When reading a book or even a sentence, there is a beginning step. A book and a sentence both have a beginning that is formally denoted. There is a middle, and, hopefully, there is a solution to a problem that is posed. The reader is recognizing symbols and making associations. The reader controls the pacing, the level of participation, and the dwell-time. But, essentially, the part that interests the reader are the symbols and finding the solution to the problem: that is, making meaning.
Launching an application follows the same steps as reading, with the user of the program recognizing symbols for the sake of solving a problem. The user determines the pacing, the level of participation, and the dwell-time, but in the end is only concerned with the symbols and the solution to the problem.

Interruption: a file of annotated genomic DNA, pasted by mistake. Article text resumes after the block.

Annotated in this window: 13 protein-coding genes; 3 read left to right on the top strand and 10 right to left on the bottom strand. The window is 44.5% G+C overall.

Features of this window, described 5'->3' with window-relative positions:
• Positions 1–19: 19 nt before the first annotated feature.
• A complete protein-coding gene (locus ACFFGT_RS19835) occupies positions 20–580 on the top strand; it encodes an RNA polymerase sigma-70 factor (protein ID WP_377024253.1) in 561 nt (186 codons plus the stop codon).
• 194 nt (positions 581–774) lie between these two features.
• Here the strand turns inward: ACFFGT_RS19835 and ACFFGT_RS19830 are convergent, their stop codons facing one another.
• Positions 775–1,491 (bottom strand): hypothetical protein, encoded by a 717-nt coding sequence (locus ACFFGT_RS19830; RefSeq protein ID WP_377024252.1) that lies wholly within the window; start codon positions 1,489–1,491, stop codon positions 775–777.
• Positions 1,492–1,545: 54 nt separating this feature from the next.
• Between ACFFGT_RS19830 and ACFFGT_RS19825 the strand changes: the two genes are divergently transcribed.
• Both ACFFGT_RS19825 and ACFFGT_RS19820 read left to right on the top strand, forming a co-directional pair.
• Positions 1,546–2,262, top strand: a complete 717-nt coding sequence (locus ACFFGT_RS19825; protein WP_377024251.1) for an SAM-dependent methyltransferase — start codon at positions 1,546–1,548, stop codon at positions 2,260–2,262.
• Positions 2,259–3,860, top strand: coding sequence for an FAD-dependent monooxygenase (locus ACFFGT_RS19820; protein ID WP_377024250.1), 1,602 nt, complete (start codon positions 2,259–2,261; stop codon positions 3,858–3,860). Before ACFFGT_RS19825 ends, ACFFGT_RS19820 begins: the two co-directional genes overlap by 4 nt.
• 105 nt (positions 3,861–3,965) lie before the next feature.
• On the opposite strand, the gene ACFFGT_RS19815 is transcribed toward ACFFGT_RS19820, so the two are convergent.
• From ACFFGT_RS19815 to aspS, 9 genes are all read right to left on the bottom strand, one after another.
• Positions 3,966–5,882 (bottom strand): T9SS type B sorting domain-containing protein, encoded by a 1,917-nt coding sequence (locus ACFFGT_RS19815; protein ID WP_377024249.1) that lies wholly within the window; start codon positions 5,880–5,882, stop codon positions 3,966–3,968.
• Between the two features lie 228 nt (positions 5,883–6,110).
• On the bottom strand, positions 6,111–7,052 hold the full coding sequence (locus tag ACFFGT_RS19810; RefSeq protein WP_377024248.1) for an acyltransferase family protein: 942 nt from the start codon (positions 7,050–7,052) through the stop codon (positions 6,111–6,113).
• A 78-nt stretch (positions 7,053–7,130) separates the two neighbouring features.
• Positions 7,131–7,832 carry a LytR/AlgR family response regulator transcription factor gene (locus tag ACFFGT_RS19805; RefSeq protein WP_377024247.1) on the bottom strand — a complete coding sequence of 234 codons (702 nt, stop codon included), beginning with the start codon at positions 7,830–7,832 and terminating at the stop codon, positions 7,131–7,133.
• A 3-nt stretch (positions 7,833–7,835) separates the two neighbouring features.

Simply put, running an application is an interactive form of reading.
[Quote adapted from Meadows, M. (2003) Pause & Effect: The Art of Interactive Narrative. New Riders (pp.25-26).]